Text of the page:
Say Yes to the Dress: Atlanta
What parents need to know
Parents Need to Know
Parents need to know that this wedding-centric reality show plays into the bride-as-princess/"perfect day" wedding fantasy that the media frequently perpetuates. And, when it boils down to it, it's about buying a very expensive dress that will only be worn once. That said, at least some of the brides are flexible and accommodating, and the salon employees are kind. Still, while brides-to-be may enjoy this series, it's a sleeper for just about anyone else.
What's the story?
Like its mother show set in New York, SAY YES TO THE DRESS: ATLANTA is about buying a wedding gown -- a very special item for a very special day. It's a process fraught with angst and joy and all the emotional craziness that goes along with a wedding, including strife among family members, who don't always get along -- and who certainly don't mince words. One the edges of all the action are the employees of Bridals by Lori, one of the South's best-regarded bridal salons.
Is it any good?
The show is done well, but in and of itself, the wedding dress-shopping process just isn't that interesting (unelss perhaps you're a bride-to-be yourself). The show focuses on the young women's struggles to find just the right dress, balancing that with commentary from friends, sisters, moms, and grandmothers. While the salon employees are featured, they're not much of a presence (although in one satisfying scene, an employee does help a bride get an appropriate choice past a particularly picky grandmother). But the personalities involved just aren't that involving for the non-wedding obsessed.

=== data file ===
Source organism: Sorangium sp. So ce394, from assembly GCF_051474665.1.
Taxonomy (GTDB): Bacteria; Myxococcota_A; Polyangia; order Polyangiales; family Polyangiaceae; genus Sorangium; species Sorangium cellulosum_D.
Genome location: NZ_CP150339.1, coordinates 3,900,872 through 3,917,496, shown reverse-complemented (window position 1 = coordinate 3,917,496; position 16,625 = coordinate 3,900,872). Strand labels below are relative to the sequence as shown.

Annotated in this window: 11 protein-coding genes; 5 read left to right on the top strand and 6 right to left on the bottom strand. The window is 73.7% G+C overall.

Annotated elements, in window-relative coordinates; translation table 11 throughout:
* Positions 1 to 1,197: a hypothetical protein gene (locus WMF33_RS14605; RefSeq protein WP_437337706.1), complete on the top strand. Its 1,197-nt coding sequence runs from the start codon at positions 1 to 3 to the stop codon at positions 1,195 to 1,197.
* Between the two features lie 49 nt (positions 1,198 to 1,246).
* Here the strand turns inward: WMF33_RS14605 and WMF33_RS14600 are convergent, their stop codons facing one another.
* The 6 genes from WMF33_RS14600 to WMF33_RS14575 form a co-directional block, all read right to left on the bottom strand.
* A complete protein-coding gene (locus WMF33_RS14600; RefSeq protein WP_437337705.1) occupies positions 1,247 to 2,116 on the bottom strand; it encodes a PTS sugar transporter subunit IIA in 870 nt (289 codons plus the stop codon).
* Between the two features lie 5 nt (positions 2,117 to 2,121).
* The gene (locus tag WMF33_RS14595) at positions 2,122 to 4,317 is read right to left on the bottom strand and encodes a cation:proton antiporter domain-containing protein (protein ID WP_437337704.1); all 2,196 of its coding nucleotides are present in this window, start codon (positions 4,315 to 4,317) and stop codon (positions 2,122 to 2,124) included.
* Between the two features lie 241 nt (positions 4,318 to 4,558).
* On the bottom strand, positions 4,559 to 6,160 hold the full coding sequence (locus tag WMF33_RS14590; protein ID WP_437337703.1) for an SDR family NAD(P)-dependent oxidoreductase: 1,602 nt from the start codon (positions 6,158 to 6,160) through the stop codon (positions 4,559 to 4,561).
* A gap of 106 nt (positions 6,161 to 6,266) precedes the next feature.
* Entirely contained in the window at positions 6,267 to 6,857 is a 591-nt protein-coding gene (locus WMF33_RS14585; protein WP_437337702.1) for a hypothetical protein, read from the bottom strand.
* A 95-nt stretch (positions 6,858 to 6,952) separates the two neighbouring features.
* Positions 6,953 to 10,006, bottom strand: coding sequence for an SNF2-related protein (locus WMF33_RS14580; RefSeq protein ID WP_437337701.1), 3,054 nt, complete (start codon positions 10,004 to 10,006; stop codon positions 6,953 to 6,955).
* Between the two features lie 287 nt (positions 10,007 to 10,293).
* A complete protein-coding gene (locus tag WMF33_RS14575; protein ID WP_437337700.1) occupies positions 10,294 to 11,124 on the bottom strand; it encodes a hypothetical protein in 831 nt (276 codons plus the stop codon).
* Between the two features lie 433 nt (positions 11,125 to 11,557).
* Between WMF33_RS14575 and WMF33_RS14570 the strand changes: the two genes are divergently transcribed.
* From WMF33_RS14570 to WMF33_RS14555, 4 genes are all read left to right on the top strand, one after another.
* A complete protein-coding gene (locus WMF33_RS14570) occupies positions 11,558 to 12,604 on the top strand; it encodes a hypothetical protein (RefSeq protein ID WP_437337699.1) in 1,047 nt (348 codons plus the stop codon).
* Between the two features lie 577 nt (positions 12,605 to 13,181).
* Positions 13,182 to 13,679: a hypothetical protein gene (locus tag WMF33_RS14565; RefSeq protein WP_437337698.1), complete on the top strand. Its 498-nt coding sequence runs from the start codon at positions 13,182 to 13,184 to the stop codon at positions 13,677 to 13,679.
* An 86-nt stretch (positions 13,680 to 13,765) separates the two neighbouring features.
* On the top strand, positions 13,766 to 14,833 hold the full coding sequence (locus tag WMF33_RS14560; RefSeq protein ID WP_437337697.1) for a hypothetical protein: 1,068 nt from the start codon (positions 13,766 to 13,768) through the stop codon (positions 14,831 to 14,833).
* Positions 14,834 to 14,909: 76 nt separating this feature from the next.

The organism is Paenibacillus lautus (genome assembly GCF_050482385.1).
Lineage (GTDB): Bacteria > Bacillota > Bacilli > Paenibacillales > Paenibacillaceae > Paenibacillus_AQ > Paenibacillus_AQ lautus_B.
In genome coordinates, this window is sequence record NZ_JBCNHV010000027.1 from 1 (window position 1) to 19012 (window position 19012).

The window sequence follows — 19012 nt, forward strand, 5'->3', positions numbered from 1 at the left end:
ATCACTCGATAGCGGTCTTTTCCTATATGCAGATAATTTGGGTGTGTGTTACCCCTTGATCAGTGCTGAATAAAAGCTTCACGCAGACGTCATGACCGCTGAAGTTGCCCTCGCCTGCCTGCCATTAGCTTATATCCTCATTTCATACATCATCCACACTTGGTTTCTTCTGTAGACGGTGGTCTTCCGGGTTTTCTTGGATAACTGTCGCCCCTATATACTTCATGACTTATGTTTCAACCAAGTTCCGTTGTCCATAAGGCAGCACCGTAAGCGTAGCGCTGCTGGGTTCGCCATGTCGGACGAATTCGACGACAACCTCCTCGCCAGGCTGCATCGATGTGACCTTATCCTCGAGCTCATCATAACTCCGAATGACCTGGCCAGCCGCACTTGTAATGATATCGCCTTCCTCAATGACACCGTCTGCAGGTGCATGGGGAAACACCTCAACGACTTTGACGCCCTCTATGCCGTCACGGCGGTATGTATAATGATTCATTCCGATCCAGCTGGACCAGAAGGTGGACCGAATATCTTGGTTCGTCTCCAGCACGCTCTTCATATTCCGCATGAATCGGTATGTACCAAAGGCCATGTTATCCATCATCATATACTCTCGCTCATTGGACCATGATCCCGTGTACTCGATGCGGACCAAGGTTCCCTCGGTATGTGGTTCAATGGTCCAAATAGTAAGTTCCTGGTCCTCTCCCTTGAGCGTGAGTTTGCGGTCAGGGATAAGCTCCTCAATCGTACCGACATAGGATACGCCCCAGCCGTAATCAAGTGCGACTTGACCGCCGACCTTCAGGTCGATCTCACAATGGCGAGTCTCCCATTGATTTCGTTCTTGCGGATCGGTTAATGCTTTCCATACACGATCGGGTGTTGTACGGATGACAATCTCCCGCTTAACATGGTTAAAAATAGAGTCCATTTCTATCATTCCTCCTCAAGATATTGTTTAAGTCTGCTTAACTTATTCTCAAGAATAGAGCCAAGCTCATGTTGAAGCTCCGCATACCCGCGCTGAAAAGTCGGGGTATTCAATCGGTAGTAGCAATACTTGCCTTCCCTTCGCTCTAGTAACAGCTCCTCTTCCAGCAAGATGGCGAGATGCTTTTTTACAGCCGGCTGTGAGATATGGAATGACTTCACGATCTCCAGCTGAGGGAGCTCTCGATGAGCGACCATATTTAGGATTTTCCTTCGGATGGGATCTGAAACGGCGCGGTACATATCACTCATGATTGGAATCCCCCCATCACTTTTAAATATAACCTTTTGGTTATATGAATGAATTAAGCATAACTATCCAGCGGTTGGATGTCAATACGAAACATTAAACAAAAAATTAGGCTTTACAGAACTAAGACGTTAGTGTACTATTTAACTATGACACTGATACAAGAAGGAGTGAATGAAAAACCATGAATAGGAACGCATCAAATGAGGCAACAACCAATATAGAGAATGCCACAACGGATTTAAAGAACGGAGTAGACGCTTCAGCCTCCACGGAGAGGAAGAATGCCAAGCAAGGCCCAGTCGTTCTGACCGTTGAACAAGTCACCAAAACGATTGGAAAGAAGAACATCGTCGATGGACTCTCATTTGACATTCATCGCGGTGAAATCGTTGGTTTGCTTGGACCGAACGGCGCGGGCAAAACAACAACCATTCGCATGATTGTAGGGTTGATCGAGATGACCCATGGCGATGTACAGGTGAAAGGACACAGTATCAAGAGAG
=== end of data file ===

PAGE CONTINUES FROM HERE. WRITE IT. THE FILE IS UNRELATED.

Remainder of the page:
Families can talk about...
Families can talk about whether the show accurately reflects the process of buying a wedding dress. How real do you think the show is? Why might some parts be selectively edited or exaggerated?
What role does the media play in making us think that the wedding is as important as the marriage? What does a wedding really signify?
What kind of expectations does the media instill in audiences when it comes to things like weddings? What makes a "good" wedding?